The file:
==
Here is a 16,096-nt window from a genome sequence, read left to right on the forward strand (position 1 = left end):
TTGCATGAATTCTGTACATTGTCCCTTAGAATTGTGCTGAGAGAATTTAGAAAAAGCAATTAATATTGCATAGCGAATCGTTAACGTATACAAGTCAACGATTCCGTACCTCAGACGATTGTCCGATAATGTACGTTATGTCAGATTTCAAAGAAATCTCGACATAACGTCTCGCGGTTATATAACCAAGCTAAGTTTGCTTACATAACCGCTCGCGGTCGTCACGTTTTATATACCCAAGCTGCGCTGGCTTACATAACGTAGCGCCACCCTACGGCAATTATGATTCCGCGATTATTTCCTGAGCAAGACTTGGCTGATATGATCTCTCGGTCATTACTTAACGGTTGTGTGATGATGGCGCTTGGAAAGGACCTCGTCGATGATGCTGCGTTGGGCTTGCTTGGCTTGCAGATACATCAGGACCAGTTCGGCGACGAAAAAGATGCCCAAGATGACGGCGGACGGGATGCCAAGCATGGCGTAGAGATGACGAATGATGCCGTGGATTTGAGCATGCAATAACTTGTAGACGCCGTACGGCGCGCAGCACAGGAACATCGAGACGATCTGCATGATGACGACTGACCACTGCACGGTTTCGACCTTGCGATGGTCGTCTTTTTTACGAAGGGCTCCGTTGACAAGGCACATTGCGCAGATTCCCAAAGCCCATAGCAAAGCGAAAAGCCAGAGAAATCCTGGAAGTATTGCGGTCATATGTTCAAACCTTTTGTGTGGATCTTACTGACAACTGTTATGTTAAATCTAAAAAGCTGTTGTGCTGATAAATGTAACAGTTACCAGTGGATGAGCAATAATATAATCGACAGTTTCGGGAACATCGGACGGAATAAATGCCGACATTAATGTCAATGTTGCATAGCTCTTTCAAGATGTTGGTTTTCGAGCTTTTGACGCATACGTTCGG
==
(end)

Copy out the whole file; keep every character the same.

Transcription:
Here is a 16,096-nt window from a genome sequence, read left to right on the forward strand (position 1 = left end):
TTGCATGAATTCTGTACATTGTCCCTTAGAATTGTGCTGAGAGAATTTAGAAAAAGCAATTAATATTGCATAGCGAATCGTTAACGTATACAAGTCAACGATTCCGTACCTCAGACGATTGTCCGATAATGTACGTTATGTCAGATTTCAAAGAAATCTCGACATAACGTCTCGCGGTTATATAACCAAGCTAAGTTTGCTTACATAACCGCTCGCGGTCGTCACGTTTTATATACCCAAGCTGCGCTGGCTTACATAACGTAGCGCCACCCTACGGCAATTATGATTCCGCGATTATTTCCTGAGCAAGACTTGGCTGATATGATCTCTCGGTCATTACTTAACGGTTGTGTGATGATGGCGCTTGGAAAGGACCTCGTCGATGATGCTGCGTTGGGCTTGCTTGGCTTGCAGATACATCAGGACCAGTTCGGCGACGAAAAAGATGCCCAAGATGACGGCGGACGGGATGCCAAGCATGGCGTAGAGATGACGAATGATGCCGTGGATTTGAGCATGCAATAACTTGTAGACGCCGTACGGCGCGCAGCACAGGAACATCGAGACGATCTGCATGATGACGACTGACCACTGCACGGTTTCGACCTTGCGATGGTCGTCTTTTTTACGAAGGGCTCCGTTGACAAGGCACATTGCGCAGATTCCCAAAGCCCATAGCAAAGCGAAAAGCCAGAGAAATCCTGGAAGTATTGCGGTCATATGTTCAAACCTTTTGTGTGGATCTTACTGACAACTGTTATGTTAAATCTAAAAAGCTGTTGTGCTGATAAATGTAACAGTTACCAGTGGATGAGCAATAATATAATCGACAGTTTCGGGAACATCGGACGGAATAAATGCCGACATTAATGTCAATGTTGCATAGCTCTTTCAAGATGTTGGTTTTCGAGCTTTTGACGCATACGTTCGG